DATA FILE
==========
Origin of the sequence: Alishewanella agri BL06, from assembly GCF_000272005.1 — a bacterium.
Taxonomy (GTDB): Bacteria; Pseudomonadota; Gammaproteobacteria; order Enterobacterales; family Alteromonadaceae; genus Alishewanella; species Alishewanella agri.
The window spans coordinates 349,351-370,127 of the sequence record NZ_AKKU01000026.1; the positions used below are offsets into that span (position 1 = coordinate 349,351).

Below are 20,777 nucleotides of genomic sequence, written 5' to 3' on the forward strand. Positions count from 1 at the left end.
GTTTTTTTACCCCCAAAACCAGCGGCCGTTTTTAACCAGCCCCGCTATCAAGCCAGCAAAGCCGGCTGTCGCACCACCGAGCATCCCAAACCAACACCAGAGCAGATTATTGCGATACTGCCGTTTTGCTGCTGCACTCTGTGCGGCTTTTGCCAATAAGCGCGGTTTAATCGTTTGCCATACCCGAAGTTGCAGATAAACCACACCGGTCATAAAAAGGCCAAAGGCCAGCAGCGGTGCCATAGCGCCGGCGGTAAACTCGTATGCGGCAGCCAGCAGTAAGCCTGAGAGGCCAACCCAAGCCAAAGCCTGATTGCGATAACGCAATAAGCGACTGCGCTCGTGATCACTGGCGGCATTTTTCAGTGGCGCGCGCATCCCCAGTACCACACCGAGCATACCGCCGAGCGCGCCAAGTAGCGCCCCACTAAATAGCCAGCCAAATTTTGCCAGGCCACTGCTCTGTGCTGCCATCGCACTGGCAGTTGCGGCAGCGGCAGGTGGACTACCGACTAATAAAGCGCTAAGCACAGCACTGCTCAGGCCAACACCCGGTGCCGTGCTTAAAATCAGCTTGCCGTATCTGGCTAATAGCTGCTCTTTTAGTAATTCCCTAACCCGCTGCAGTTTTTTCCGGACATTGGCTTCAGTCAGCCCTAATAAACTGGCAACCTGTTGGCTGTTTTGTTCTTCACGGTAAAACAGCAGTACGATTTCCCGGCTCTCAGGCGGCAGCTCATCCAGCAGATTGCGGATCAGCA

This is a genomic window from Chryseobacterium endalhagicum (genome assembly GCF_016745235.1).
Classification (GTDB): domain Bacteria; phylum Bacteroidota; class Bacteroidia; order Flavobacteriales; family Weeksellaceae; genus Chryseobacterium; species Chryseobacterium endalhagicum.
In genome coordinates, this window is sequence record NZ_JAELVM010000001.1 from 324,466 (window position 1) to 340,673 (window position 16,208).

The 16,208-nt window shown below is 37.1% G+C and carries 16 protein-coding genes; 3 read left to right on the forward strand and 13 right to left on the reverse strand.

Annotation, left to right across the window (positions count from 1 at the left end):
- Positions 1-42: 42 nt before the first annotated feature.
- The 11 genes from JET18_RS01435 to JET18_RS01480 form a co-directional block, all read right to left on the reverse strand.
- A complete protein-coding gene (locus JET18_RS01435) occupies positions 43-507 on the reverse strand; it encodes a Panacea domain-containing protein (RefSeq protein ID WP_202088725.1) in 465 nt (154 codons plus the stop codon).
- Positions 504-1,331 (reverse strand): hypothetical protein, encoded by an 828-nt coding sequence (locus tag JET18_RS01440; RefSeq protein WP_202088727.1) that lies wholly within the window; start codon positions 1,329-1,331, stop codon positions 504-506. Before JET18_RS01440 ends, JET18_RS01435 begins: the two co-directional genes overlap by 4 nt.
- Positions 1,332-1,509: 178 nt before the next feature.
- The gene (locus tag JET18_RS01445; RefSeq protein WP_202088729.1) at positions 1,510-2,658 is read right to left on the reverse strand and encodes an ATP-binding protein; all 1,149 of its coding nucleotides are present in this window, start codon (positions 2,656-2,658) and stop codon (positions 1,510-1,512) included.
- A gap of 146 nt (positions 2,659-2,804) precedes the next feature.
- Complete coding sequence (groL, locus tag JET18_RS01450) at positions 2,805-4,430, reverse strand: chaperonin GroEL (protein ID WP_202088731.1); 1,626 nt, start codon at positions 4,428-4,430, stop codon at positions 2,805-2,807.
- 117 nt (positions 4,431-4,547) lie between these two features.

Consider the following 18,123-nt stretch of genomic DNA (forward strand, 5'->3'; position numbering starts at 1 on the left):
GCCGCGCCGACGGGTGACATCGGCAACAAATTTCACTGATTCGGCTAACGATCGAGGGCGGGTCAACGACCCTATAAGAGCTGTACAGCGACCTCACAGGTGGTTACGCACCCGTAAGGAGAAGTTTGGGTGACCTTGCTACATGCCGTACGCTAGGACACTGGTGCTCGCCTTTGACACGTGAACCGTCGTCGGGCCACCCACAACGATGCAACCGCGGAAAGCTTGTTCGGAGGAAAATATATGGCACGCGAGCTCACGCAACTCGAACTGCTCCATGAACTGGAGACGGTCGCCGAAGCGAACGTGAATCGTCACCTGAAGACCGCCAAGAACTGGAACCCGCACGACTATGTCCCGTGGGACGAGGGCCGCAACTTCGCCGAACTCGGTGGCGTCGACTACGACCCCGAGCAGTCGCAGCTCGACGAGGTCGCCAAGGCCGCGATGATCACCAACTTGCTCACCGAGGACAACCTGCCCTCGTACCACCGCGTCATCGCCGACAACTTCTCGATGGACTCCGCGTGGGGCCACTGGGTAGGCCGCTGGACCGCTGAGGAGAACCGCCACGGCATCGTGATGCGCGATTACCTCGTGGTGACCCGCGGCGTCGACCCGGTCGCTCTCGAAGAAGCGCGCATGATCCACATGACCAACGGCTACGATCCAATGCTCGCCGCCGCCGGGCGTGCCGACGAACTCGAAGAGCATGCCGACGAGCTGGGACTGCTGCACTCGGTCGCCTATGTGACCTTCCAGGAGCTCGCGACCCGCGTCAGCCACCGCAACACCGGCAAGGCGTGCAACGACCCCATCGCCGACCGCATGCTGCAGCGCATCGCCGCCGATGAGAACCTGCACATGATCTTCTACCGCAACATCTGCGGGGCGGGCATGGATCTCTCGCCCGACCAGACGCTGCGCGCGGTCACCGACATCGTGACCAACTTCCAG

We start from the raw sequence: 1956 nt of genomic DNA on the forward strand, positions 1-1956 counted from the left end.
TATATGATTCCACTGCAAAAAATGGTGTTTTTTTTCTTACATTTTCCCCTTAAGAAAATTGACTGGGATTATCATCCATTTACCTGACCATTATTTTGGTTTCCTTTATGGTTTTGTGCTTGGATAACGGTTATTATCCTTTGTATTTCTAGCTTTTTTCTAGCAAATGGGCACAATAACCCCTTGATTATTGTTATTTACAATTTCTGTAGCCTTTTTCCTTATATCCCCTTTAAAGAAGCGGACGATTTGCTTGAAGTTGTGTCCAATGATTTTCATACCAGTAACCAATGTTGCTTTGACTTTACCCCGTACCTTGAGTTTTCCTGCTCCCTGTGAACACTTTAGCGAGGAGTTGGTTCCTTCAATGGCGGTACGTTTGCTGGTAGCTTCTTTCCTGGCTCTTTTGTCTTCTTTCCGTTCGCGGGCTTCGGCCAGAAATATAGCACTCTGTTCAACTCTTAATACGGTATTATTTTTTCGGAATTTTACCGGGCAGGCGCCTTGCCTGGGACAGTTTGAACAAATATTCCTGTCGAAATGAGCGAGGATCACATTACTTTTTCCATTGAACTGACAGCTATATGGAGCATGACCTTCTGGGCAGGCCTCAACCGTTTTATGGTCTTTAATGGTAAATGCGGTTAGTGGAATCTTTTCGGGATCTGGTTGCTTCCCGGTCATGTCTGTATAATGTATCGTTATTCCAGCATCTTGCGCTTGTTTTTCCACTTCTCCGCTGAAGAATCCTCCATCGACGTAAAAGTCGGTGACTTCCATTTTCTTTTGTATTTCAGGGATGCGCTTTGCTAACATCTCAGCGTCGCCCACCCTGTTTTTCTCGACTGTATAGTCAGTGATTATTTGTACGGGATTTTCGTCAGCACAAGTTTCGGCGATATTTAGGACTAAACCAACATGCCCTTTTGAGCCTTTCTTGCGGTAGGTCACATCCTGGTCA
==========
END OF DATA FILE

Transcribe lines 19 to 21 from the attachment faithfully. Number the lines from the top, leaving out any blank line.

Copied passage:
- 117 nt (positions 4,431-4,547) lie between these two features.

Consider the following 18,123-nt stretch of genomic DNA (forward strand, 5'->3'; position numbering starts at 1 on the left):
GCCGCGCCGACGGGTGACATCGGCAACAAATTTCACTGATTCGGCTAACGATCGAGGGCGGGTCAACGACCCTATAAGAGCTGTACAGCGACCTCACAGGTGGTTACGCACCCGTAAGGAGAAGTTTGGGTGACCTTGCTACATGCCGTACGCTAGGACACTGGTGCTCGCCTTTGACACGTGAACCGTCGTCGGGCCACCCACAACGATGCAACCGCGGAAAGCTTGTTCGGAGGAAAATATATGGCACGCGAGCTCACGCAACTCGAACTGCTCCATGAACTGGAGACGGTCGCCGAAGCGAACGTGAATCGTCACCTGAAGACCGCCAAGAACTGGAACCCGCACGACTATGTCCCGTGGGACGAGGGCCGCAACTTCGCCGAACTCGGTGGCGTCGACTACGACCCCGAGCAGTCGCAGCTCGACGAGGTCGCCAAGGCCGCGATGATCACCAACTTGCTCACCGAGGACAACCTGCCCTCGTACCACCGCGTCATCGCCGACAACTTCTCGATGGACTCCGCGTGGGGCCACTGGGTAGGCCGCTGGACCGCTGAGGAGAACCGCCACGGCATCGTGATGCGCGATTACCTCGTGGTGACCCGCGGCGTCGACCCGGTCGCTCTCGAAGAAGCGCGCATGATCCACATGACCAACGGCTACGATCCAATGCTCGCCGCCGCCGGGCGTGCCGACGAACTCGAAGAGCATGCCGACGAGCTGGGACTGCTGCACTCGGTCGCCTATGTGACCTTCCAGGAGCTCGCGACCCGCGTCAGCCACCGCAACACCGGCAAGGCGTGCAACGACCCCATCGCCGACCGCATGCTGCAGCGCATCGCCGCCGATGAGAACCTGCACATGATCTTCTACCGCAACATCTGCGGGGCGGGCATGGATCTCTCGCCCGACCAGACGCTGCGCGCGGTCACCGACATCGTGACCAACTTCCAG